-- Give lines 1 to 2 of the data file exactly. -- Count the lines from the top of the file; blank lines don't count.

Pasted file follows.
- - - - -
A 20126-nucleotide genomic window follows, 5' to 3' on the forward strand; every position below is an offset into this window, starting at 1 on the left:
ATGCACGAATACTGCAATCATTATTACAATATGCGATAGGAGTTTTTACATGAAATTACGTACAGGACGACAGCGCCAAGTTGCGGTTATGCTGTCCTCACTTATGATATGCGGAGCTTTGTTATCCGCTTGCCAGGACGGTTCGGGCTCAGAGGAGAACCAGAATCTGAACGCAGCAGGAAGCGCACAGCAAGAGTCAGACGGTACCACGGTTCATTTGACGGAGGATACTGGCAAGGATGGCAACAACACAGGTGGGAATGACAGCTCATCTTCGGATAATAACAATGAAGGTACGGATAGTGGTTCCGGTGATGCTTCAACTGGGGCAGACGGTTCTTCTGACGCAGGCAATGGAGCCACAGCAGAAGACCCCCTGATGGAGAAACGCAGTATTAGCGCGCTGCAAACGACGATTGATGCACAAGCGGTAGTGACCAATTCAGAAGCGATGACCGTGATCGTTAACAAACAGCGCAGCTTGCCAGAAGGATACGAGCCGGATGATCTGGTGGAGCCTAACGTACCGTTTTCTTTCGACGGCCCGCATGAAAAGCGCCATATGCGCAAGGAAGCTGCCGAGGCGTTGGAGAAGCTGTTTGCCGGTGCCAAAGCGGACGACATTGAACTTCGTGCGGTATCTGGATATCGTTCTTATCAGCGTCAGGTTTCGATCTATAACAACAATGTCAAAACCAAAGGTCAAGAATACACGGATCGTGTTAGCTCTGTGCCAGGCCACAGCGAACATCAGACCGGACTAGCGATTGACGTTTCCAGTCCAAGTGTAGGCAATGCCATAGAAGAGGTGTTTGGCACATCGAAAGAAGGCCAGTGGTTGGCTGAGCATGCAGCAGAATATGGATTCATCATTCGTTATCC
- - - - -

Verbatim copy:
A 20126-nucleotide genomic window follows, 5' to 3' on the forward strand; every position below is an offset into this window, starting at 1 on the left:
ATGCACGAATACTGCAATCATTATTACAATATGCGATAGGAGTTTTTACATGAAATTACGTACAGGACGACAGCGCCAAGTTGCGGTTATGCTGTCCTCACTTATGATATGCGGAGCTTTGTTATCCGCTTGCCAGGACGGTTCGGGCTCAGAGGAGAACCAGAATCTGAACGCAGCAGGAAGCGCACAGCAAGAGTCAGACGGTACCACGGTTCATTTGACGGAGGATACTGGCAAGGATGGCAACAACACAGGTGGGAATGACAGCTCATCTTCGGATAATAACAATGAAGGTACGGATAGTGGTTCCGGTGATGCTTCAACTGGGGCAGACGGTTCTTCTGACGCAGGCAATGGAGCCACAGCAGAAGACCCCCTGATGGAGAAACGCAGTATTAGCGCGCTGCAAACGACGATTGATGCACAAGCGGTAGTGACCAATTCAGAAGCGATGACCGTGATCGTTAACAAACAGCGCAGCTTGCCAGAAGGATACGAGCCGGATGATCTGGTGGAGCCTAACGTACCGTTTTCTTTCGACGGCCCGCATGAAAAGCGCCATATGCGCAAGGAAGCTGCCGAGGCGTTGGAGAAGCTGTTTGCCGGTGCCAAAGCGGACGACATTGAACTTCGTGCGGTATCTGGATATCGTTCTTATCAGCGTCAGGTTTCGATCTATAACAACAATGTCAAAACCAAAGGTCAAGAATACACGGATCGTGTTAGCTCTGTGCCAGGCCACAGCGAACATCAGACCGGACTAGCGATTGACGTTTCCAGTCCAAGTGTAGGCAATGCCATAGAAGAGGTGTTTGGCACATCGAAAGAAGGCCAGTGGTTGGCTGAGCATGCAGCAGAATATGGATTCATCATTCGTTATCC